Dennis Mitchell, aka Dennis the Menace, has been entertaining comic strip fans with his various antics for more than 60Ys. The blond-haired, freckle-faced boy with a sizeable cowlick has a knack for finding trouble, especially when it comes to annoying his cantankerous neighbor Mr. Wilson. Dennis the Menace, whose immense popularity spawned a live-action TV show and two movies over the years, has mellowed somewhat from his initial portrayal as an aggressive trouble-maker. He's still a mischievous 5-year-old, but contrary to what his nickname suggests, he does not intend to cause real harm.
In banking, however, there is nothing comical about the kinds of menace former employees can intentionally or unintentionally inflict on your bank. Accordingly, it's particularly important for community banks to implement strict policies to protect sensitive data when people leave. Even in cases when a separation is amicable, banks must take necessary precautions so that data doesn't inadvertently leave the organization.
To see how big an issue this really is, we discuss Intermedia's 2014 SMB Rogue Access Study that explores the security threat companies face when workers leave. While the findings of this particular study are not specific to banks, they should nonetheless resonate with everyone in our industry.
The study found 89% of those surveyed walked away with their passwords, retaining access to such key systems as Salesforce (with customer lists), PayPal (to do ACH), email (to monitor company comings and goings) and other sensitive corporate apps after they were no longer working at the company. If that's not eye-opening enough, here are some more troubling statistics: 45% retained access to confidential or highly confidential data, 49% logged into ex-employer accounts after leaving the company and 68% admitted to storing work files in personal cloud storage services.
Soon after Intermedia's report came out, the FBI issued a warning that insider threat poses significant risks to business networks and proprietary information. Stolen trade secrets, lost data, regulatory compliance failures, data breaches and deliberate sabotage are a few examples of the malfeasance that companies are battling. Further, the FBI said a review of its recent cyber investigations revealed victim businesses incur significant costs ranging from $5K to $3mm due to cyber incidents involving disgruntled or former employees.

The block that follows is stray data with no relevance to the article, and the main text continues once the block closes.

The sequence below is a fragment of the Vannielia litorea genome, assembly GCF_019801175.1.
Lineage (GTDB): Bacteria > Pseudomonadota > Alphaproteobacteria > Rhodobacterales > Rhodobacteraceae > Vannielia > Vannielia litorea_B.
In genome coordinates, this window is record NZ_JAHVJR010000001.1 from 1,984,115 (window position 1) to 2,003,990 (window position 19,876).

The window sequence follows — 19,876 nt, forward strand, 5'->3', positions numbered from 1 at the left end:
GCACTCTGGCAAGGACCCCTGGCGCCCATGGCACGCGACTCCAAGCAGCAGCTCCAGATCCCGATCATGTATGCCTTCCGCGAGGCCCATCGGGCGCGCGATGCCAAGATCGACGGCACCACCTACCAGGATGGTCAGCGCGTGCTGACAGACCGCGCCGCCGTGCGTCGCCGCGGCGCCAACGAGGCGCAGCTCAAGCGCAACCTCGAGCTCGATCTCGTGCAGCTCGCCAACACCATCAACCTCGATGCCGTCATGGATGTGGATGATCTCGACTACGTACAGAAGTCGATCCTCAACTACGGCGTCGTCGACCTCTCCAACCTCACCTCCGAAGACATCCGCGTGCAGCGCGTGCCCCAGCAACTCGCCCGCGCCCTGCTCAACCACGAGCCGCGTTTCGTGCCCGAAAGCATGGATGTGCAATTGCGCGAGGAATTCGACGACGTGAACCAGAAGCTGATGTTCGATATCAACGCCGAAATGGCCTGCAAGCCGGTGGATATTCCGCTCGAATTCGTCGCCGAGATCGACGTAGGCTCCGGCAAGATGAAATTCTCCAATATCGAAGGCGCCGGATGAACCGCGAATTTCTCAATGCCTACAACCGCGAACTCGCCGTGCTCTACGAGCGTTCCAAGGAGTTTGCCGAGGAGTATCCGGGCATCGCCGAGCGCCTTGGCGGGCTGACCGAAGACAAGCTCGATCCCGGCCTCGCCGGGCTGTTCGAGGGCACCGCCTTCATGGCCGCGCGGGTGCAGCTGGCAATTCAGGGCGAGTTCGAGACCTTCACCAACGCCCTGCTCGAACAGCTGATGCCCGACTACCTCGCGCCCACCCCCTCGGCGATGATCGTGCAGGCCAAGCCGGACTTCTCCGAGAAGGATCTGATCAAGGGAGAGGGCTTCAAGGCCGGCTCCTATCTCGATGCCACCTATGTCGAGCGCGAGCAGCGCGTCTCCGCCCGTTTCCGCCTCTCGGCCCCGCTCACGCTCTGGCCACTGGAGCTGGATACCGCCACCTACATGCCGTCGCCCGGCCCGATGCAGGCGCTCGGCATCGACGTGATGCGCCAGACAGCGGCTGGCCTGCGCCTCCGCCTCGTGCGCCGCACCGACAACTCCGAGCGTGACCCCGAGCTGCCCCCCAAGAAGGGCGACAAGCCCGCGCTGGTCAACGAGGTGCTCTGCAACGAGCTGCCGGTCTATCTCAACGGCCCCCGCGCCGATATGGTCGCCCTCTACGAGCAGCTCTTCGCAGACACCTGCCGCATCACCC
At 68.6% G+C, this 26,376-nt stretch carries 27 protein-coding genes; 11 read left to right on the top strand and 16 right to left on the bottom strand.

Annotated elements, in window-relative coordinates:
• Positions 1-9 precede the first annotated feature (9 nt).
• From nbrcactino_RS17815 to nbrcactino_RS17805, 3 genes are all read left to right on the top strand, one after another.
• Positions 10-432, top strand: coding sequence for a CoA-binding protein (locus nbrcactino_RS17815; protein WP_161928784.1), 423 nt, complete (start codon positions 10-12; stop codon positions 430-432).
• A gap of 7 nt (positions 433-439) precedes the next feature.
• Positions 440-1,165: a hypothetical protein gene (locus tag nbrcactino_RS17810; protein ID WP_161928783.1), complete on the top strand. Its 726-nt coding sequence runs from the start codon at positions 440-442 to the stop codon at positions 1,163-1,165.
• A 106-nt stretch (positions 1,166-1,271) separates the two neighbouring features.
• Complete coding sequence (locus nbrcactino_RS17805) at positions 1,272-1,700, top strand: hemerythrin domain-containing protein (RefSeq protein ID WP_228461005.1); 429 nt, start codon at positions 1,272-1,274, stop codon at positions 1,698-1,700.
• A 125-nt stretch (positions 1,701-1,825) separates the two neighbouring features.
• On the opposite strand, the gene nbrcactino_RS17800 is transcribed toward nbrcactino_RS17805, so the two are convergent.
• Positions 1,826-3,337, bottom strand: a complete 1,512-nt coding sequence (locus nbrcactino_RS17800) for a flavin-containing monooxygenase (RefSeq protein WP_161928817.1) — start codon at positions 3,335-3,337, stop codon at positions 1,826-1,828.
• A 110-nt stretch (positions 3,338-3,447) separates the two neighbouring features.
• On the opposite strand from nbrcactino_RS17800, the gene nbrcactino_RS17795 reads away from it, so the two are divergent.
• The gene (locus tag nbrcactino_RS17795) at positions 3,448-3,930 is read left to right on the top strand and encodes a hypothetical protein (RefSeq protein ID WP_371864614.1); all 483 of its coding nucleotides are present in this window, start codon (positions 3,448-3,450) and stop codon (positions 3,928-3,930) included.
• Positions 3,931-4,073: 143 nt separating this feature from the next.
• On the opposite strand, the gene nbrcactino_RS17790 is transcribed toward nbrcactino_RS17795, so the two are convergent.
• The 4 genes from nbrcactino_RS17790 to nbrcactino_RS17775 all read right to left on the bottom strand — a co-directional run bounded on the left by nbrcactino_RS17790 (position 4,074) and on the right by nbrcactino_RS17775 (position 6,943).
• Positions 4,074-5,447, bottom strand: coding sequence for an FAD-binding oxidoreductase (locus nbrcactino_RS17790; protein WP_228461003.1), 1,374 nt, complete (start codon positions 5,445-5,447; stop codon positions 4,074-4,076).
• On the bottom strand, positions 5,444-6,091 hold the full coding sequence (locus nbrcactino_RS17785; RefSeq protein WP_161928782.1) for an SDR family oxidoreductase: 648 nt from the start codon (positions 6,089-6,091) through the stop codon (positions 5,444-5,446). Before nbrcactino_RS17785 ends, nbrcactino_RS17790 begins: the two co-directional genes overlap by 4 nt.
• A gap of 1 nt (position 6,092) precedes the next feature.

To prevent potential problems, banks must implement rigorous data access guidelines to guard against data leakage. It is important to regularly review employee access points and to terminate any accounts that aren't needed for workers to perform their daily tasks. Banks also need to be vigilant about revoking access to systems once someone is no longer employed. The same also goes for contractors, who may come and go even more often than full-time staffers. Finally, always make sure that outside companies you work with know when employees or contractors leave so they too can terminate access.
In addition to these steps, the FBI also recommends that companies change administrative passwords to servers and networks when IT personnel leave. They also warn banks to avoid using shared usernames and passwords for remote desktop protocols and to avoid using the same login and password for multiple platforms, servers or networks.
As an industry, banks have increasingly sought to raise our defenses against unknown hackers, but we've got more work to do when it comes to safeguarding ourselves from the people we know. Erecting proper fences will help protect our backyards from intentional or unintentional menaces against those who may wreak havoc with our data.